What Not To Do Before You Declare Bankruptcy

Once you decide that a chapter 7 bankruptcy filing is in your future, you must be especially careful about certain financial transactions. Not only could making one of the 4 below moves affect your ability to finalize your bankruptcy, but could also land you in hot water with the bankruptcy court. Read on to learn what not to do before you file.

1. Run Up Your Credit Card Debt for Luxury Purchases.

Credit card debt and the accompanying high minimum payments required each month may have had a major impact on your decision to file bankruptcy. Since credit card debt is considered an unsecured debt, you can include it in your bankruptcy petition and simply watch that obligation disappear forever. In most cases, you can continue to use those cards up until you actually file, but if your purchases in the 60 days prior to filing would be considered frivolous by the bankruptcy court, they may be disallowed. To lessen this risk, use your cards only when necessary for practical reasons. For example, a car repair, food or a needed home appliance, but not a vacation, new designer handbag or country club membership.

2. Get a Cash Advance from Your Credit Card

Taking cash from a credit card is very different from just using the card for a purchase, according to the bankruptcy rules. You may take no more than $925 (in total) in the 90 days prior to your chapter 7 filing. This means either on one card or a combination of cards, and unlike the issue with purchases above, the reason for the cash advance does not matter; you simply cannot exceed that $925.

3. Favoring One Creditor Over Another

One of bankruptcy's prime functions is to satisfy as many of your creditors as possible by liquidating some of your assets and redistributing the proceeds in a fair manner to all creditors. What this means for you is that you are not allowed to pay more than $600 to any one of your creditors in the 90 days before you file, or the bankruptcy court could disallow that payment and "take back" the funds. Even if you cannot imagine paying one your creditors that much money, the same rule applies to paying back personal loans from friends or relatives as well.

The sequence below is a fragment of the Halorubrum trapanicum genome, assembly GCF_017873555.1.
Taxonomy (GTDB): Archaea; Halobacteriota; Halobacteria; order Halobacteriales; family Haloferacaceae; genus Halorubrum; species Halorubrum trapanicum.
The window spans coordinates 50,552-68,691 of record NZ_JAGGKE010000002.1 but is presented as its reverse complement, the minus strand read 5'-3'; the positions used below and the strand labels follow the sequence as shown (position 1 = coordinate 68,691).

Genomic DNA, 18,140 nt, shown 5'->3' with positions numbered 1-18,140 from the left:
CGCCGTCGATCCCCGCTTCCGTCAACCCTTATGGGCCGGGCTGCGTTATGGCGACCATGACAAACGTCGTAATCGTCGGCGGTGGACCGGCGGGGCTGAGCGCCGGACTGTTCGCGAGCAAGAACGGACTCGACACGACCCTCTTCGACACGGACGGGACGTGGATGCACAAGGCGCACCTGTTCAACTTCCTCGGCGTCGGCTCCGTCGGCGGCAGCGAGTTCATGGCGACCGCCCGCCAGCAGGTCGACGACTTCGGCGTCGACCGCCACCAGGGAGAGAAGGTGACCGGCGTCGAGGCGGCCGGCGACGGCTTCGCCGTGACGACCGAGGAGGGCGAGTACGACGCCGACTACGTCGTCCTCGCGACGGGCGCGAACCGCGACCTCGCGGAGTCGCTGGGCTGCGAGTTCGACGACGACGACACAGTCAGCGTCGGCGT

4. Transferring Property

As mentioned above, the bankruptcy court may seize your personal property, such as real estate, art, cars, trucks, boats, etc., sell them and use the money to pay your creditors. You cannot avoid this "surrender" of property by disposing of that property prior to filing. Every state sets it's own guidelines for time and penalties, but you could be accused of fraud for hiding assets if you give away or sell property within a certain period of time before filing. Selling items for below market value will definitely raise a red flag and cause further investigation. Hiding assets is a criminal offense.

It's vital to work closely with your bankruptcy attorney in the time leading up to your filing to avoid your bankruptcy case being delayed, denied or worse, being charged with fraud.